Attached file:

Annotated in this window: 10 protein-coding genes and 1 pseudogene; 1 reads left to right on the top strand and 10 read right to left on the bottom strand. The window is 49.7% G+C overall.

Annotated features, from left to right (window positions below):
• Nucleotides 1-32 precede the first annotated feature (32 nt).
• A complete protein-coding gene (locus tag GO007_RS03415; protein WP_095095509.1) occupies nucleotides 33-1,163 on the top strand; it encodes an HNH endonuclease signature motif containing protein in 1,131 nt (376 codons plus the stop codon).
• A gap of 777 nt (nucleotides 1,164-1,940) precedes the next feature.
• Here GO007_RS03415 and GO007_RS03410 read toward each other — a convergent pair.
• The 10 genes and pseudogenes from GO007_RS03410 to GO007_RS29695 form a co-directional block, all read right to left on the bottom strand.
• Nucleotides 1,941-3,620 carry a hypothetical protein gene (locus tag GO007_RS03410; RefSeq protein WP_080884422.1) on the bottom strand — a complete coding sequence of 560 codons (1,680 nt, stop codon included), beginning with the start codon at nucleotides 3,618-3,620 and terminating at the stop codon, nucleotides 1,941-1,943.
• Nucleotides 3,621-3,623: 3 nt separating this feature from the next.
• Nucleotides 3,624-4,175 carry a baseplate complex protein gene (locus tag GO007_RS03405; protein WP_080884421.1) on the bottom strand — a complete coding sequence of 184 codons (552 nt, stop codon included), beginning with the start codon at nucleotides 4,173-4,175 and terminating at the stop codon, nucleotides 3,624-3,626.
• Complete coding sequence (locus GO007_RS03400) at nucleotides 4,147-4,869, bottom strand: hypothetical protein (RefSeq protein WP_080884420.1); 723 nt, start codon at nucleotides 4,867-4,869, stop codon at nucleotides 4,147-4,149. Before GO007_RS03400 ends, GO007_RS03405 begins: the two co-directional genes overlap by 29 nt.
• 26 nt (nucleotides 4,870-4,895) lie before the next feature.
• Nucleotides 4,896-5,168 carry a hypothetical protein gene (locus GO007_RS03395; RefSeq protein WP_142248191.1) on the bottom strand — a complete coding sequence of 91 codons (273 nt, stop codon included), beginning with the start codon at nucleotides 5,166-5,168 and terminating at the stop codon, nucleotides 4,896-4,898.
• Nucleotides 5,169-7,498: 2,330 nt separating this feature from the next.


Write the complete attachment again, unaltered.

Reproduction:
Annotated in this window: 10 protein-coding genes and 1 pseudogene; 1 reads left to right on the top strand and 10 read right to left on the bottom strand. The window is 49.7% G+C overall.

Annotated features, from left to right (window positions below):
• Nucleotides 1-32 precede the first annotated feature (32 nt).
• A complete protein-coding gene (locus tag GO007_RS03415; protein WP_095095509.1) occupies nucleotides 33-1,163 on the top strand; it encodes an HNH endonuclease signature motif containing protein in 1,131 nt (376 codons plus the stop codon).
• A gap of 777 nt (nucleotides 1,164-1,940) precedes the next feature.
• Here GO007_RS03415 and GO007_RS03410 read toward each other — a convergent pair.
• The 10 genes and pseudogenes from GO007_RS03410 to GO007_RS29695 form a co-directional block, all read right to left on the bottom strand.
• Nucleotides 1,941-3,620 carry a hypothetical protein gene (locus tag GO007_RS03410; RefSeq protein WP_080884422.1) on the bottom strand — a complete coding sequence of 560 codons (1,680 nt, stop codon included), beginning with the start codon at nucleotides 3,618-3,620 and terminating at the stop codon, nucleotides 1,941-1,943.
• Nucleotides 3,621-3,623: 3 nt separating this feature from the next.
• Nucleotides 3,624-4,175 carry a baseplate complex protein gene (locus tag GO007_RS03405; protein WP_080884421.1) on the bottom strand — a complete coding sequence of 184 codons (552 nt, stop codon included), beginning with the start codon at nucleotides 4,173-4,175 and terminating at the stop codon, nucleotides 3,624-3,626.
• Complete coding sequence (locus GO007_RS03400) at nucleotides 4,147-4,869, bottom strand: hypothetical protein (RefSeq protein WP_080884420.1); 723 nt, start codon at nucleotides 4,867-4,869, stop codon at nucleotides 4,147-4,149. Before GO007_RS03400 ends, GO007_RS03405 begins: the two co-directional genes overlap by 29 nt.
• 26 nt (nucleotides 4,870-4,895) lie before the next feature.
• Nucleotides 4,896-5,168 carry a hypothetical protein gene (locus GO007_RS03395; RefSeq protein WP_142248191.1) on the bottom strand — a complete coding sequence of 91 codons (273 nt, stop codon included), beginning with the start codon at nucleotides 5,166-5,168 and terminating at the stop codon, nucleotides 4,896-4,898.
• Nucleotides 5,169-7,498: 2,330 nt separating this feature from the next.